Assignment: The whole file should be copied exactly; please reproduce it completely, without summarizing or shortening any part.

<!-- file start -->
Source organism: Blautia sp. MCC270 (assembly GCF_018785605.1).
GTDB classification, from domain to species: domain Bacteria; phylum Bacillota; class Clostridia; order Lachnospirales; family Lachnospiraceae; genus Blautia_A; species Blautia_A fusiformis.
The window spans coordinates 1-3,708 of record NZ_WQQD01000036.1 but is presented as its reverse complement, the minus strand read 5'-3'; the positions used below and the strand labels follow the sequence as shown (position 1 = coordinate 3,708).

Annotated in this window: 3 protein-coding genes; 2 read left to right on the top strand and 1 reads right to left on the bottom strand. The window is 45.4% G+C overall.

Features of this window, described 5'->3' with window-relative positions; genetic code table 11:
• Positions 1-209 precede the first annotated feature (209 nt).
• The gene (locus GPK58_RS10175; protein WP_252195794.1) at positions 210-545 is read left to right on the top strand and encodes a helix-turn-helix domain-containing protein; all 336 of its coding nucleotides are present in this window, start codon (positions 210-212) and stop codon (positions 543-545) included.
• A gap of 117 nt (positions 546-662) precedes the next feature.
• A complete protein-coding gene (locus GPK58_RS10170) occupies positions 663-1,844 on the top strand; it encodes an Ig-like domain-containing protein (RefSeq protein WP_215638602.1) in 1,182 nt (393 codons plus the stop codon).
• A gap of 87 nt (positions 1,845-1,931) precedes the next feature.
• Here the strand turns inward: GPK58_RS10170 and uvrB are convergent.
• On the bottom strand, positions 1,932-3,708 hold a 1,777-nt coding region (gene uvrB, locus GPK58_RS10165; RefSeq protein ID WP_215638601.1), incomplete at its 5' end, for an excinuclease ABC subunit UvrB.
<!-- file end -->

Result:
Source organism: Blautia sp. MCC270 (assembly GCF_018785605.1).
GTDB classification, from domain to species: domain Bacteria; phylum Bacillota; class Clostridia; order Lachnospirales; family Lachnospiraceae; genus Blautia_A; species Blautia_A fusiformis.
The window spans coordinates 1-3,708 of record NZ_WQQD01000036.1 but is presented as its reverse complement, the minus strand read 5'-3'; the positions used below and the strand labels follow the sequence as shown (position 1 = coordinate 3,708).

Annotated in this window: 3 protein-coding genes; 2 read left to right on the top strand and 1 reads right to left on the bottom strand. The window is 45.4% G+C overall.

Features of this window, described 5'->3' with window-relative positions; genetic code table 11:
• Positions 1-209 precede the first annotated feature (209 nt).
• The gene (locus GPK58_RS10175; protein WP_252195794.1) at positions 210-545 is read left to right on the top strand and encodes a helix-turn-helix domain-containing protein; all 336 of its coding nucleotides are present in this window, start codon (positions 210-212) and stop codon (positions 543-545) included.
• A gap of 117 nt (positions 546-662) precedes the next feature.
• A complete protein-coding gene (locus GPK58_RS10170) occupies positions 663-1,844 on the top strand; it encodes an Ig-like domain-containing protein (RefSeq protein WP_215638602.1) in 1,182 nt (393 codons plus the stop codon).
• A gap of 87 nt (positions 1,845-1,931) precedes the next feature.
• Here the strand turns inward: GPK58_RS10170 and uvrB are convergent.
• On the bottom strand, positions 1,932-3,708 hold a 1,777-nt coding region (gene uvrB, locus GPK58_RS10165; RefSeq protein ID WP_215638601.1), incomplete at its 5' end, for an excinuclease ABC subunit UvrB.